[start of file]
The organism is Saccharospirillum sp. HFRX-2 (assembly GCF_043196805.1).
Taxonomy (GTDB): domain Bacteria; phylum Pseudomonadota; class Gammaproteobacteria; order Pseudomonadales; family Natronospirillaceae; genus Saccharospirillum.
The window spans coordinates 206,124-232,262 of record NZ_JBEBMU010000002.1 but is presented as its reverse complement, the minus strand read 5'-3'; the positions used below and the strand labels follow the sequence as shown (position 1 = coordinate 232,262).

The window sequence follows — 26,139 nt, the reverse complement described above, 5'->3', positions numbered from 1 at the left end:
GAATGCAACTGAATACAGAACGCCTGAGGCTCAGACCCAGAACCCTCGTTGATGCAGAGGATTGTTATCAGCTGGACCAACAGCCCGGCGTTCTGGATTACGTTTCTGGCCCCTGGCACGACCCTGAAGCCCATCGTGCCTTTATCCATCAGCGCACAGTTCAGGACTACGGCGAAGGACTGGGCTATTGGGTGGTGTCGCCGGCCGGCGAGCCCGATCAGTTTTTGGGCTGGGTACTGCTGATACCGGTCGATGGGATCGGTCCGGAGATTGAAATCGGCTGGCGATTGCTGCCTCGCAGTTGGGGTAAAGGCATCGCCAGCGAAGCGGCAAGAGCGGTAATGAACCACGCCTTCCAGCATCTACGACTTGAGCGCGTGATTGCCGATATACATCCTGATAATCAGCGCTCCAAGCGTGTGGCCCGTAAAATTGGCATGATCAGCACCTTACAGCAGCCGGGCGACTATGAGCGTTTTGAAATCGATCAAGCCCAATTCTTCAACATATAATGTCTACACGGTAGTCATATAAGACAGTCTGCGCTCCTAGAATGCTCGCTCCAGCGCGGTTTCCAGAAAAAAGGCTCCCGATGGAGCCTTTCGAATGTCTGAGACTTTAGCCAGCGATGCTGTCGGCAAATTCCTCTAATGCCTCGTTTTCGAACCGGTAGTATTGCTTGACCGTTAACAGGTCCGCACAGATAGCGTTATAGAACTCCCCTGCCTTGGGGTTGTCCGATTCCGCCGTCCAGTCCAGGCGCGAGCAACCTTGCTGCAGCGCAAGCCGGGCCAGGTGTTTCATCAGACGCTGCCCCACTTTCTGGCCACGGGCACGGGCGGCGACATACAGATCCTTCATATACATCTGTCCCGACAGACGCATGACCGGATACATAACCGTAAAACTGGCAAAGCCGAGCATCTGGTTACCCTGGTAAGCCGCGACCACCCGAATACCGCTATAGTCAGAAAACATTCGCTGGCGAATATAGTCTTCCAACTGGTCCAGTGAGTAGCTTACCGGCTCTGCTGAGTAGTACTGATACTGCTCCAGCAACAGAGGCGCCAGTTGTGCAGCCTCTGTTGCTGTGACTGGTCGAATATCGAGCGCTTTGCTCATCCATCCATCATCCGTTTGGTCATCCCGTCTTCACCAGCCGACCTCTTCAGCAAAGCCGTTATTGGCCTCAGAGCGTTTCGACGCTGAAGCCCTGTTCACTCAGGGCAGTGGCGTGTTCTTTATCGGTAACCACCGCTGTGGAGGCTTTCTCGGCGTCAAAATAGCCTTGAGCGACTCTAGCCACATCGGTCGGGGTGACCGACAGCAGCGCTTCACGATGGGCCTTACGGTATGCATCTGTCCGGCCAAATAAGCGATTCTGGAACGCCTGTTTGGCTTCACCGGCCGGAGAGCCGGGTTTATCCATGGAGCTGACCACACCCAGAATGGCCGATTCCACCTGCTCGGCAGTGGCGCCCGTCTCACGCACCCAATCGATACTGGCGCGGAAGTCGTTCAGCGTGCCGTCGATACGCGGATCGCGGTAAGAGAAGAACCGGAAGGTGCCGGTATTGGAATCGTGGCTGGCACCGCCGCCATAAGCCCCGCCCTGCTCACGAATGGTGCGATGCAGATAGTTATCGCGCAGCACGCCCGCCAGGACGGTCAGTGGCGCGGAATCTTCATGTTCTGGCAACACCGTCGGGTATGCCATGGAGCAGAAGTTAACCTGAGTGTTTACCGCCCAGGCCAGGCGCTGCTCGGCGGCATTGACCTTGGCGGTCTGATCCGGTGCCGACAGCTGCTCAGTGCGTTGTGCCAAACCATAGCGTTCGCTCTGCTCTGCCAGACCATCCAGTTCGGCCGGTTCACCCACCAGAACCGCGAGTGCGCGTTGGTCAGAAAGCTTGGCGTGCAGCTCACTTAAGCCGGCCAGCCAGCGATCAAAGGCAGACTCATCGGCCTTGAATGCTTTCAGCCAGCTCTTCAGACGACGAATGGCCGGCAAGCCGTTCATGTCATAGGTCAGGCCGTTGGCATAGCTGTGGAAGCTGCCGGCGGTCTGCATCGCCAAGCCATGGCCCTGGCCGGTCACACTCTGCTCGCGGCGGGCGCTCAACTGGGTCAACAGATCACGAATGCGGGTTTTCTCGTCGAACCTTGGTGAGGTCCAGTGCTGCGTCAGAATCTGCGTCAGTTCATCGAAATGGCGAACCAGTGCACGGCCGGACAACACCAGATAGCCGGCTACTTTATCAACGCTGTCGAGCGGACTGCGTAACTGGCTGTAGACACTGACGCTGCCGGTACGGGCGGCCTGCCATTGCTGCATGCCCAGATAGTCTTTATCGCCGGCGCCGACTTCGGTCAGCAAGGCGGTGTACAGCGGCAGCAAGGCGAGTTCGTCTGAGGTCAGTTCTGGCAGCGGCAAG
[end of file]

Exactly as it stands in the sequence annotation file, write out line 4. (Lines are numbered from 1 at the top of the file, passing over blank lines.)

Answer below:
The window sequence follows — 26,139 nt, the reverse complement described above, 5'->3', positions numbered from 1 at the left end: